Westfield is out of service due to numerous track washouts. Reports of seeing freight cars along this section are true, as some were left stranded on the line after the washouts.

May-June 1977 - The WAG generally, but not always, runs on Thursday with F-7 #2200. Abandonment protests could be filed until June 30, and with the time it takes for an ICC hearing, it could be assumed that the road would operate until September. They have six or seven off-line cars stranded up on the Elkland branch, and they are still paying per diem on them, according to the crew. They may repair
enough of the line to reach Westfield and get those they can reach up to there. Beyond that point, there is a bridge problem that may be too expensive to fix.

July-August 1978 (Galeton, Aug. 21). For the first time in 10 days, the WAG ran a train this date. F-7a #2200 did the honors, pulling one load and the caboose to Ansonia, returning with one load and two empties. Still held in the shops are WAG #2300 (serviceable); WAG #1700 (GE 132-ton center cab serviceable but not used since 1975), and both Southern New York GE centercabs #5 and #300 (both reportedly serviceable when delivered to the WAG, but not run since 1971.
The big surprise of the day was that after #2200's return, the batteries were pulled for use in #1700. On Saturday, July 22, WAG #1700 was test run for some prospective buyers (from a new short line supposedly near Salamanca, N.Y.). The #1700 looked and ran pretty good.
This is the current situation on the WAG. A petition for abandonment has been filed, but so far nothing has been heard. The road is down to two customers, both in the immediate area of Galeton, a lumber dealer, and a pulpwood plant. Train service is now once a month instead of once a week. The general manager stated they usually operate around the 20th of the month.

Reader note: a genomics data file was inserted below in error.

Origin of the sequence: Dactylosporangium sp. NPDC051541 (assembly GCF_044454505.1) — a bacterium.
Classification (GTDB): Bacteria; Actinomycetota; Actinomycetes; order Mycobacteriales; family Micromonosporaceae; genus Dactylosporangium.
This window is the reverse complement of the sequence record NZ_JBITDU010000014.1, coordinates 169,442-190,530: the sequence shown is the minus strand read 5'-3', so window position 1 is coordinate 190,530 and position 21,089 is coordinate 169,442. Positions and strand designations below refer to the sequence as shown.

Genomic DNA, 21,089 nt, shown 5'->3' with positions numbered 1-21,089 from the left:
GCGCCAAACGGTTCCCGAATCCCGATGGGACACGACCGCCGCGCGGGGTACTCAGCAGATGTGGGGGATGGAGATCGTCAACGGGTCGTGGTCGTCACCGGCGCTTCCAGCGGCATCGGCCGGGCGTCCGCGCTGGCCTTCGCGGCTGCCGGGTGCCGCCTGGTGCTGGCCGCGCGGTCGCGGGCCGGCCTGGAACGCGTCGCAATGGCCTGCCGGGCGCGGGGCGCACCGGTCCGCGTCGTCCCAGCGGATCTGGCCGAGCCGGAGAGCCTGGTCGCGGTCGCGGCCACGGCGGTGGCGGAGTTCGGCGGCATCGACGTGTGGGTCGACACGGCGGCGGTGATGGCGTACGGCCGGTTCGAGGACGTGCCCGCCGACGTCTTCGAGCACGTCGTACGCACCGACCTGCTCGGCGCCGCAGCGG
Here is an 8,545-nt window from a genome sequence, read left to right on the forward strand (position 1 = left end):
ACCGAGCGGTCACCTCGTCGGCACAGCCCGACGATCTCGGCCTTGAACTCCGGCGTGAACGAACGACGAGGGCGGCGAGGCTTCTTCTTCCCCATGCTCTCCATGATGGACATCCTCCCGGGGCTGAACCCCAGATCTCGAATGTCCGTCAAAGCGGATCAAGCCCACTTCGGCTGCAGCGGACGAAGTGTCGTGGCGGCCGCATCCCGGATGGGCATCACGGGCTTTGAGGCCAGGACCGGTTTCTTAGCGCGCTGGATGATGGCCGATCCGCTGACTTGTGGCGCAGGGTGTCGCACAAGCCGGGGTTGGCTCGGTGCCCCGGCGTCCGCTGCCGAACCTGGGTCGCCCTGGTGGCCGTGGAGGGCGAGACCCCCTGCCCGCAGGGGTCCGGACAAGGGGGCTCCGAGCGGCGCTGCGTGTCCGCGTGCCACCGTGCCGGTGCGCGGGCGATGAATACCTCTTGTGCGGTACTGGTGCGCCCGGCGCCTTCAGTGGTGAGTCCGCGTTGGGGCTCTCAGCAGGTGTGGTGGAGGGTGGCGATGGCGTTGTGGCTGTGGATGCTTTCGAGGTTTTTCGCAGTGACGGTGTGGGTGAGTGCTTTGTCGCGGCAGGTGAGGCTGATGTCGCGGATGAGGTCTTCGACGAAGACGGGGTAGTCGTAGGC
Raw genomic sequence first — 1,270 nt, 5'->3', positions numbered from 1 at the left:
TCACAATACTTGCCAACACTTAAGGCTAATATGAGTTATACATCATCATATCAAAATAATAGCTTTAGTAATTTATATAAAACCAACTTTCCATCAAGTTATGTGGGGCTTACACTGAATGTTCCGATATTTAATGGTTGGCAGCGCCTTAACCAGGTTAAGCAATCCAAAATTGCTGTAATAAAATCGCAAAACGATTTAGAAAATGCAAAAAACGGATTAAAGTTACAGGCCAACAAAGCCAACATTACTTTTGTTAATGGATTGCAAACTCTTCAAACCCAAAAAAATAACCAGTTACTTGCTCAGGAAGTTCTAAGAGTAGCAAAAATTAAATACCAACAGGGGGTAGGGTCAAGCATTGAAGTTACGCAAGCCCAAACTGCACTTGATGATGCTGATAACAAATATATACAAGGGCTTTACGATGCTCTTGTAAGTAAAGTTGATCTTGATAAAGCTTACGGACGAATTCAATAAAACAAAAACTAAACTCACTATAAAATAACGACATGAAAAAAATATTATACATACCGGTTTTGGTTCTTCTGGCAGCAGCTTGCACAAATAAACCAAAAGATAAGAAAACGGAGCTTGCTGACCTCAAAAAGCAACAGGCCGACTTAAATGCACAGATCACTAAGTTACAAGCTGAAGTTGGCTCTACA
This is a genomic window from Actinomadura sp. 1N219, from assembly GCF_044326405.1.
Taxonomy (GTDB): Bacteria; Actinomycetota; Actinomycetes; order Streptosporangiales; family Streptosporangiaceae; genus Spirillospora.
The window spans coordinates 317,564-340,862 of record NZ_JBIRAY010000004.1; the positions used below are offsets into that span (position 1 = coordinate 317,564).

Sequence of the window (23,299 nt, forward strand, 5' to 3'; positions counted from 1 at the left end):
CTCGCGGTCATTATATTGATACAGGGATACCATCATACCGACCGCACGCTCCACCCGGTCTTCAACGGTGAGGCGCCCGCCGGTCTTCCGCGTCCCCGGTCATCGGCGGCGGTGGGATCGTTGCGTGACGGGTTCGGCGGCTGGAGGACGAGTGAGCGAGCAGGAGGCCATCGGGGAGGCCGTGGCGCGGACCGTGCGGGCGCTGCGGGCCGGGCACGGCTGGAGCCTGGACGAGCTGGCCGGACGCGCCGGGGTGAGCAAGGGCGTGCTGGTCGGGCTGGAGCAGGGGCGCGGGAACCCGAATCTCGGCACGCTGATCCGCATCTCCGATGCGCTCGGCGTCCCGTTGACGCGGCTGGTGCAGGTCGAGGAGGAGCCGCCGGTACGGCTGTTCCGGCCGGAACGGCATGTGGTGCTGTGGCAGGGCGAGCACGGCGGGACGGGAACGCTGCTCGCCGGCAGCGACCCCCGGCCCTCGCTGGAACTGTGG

In the building built as a car shop, there are three locomotives, the #2200 along with the two ex-Southern New York early-day GE units, #5 and #300. Nothing as yet as to how they are to be disposed of. Out in the yard is steel caboose #103, ex-Erie RR. Across from the old shop were the two snow plows, #3708 and #3710,
both ex-B&O, nee BR&P. Two of the wooden cabooses still around. The crane which came from the Waterloo, Cedar Falls & Northern, along with its flat car, is still sitting in the yard. An estimated 10 flat cars still sitting in the yard along with the yellow tank car obtained many years ago from Sinclair as a fuel oil car - still intact.
No foreign interchange cars were in the yard, and all the old wooden box cars have now been scrapped except two old ex-B&O box cars lying in the weeds. The ex-Western Pacific "B" unit shell is still in the yard, but is more or less on its side.
They expected to operate a train on Aug. 22, as the lumber company was expecting some cars in to load lumber. Following the line to Gaines and over to Westfield, several bridges are out between Gaines and Sabinsville. In Westfield there are still two foreign road box cars - a Rock Island car sits across from the WAG depot. Incidentally the old train order board is still up on the depot, and sitting in front of the depot are two old baggage carts. The other car seen was an E-L, across from the old NYC station which is still standing though boarded up. At Ansonia, two cars were sitting on the interchange track with two more to come the next day.The station in Elkland is still standing. The Knoxville station on the WAG is almost ready to fall over. The former NYC station at Knoxville, acquired by the WAG after the NYC gave up service in the Cowanesque Valley, is still in existence. The former NYC station also owned by the WAG is all boarded up. The station building at Gaines is knocked down and lying in a heap of rubble.
At the site of the former Newfield Jct. station nothing is there anymore. However, on Route 49 just above Gold, Pa., are two crossing bucks, and the former Wellsville station, a brick building, is still standing. It may be turned into some kind of a historic museum. The former station building at Genesee, Pa., has been leveled to the ground. - Bill Reddy.

Assembled and submitted by Richard Palmer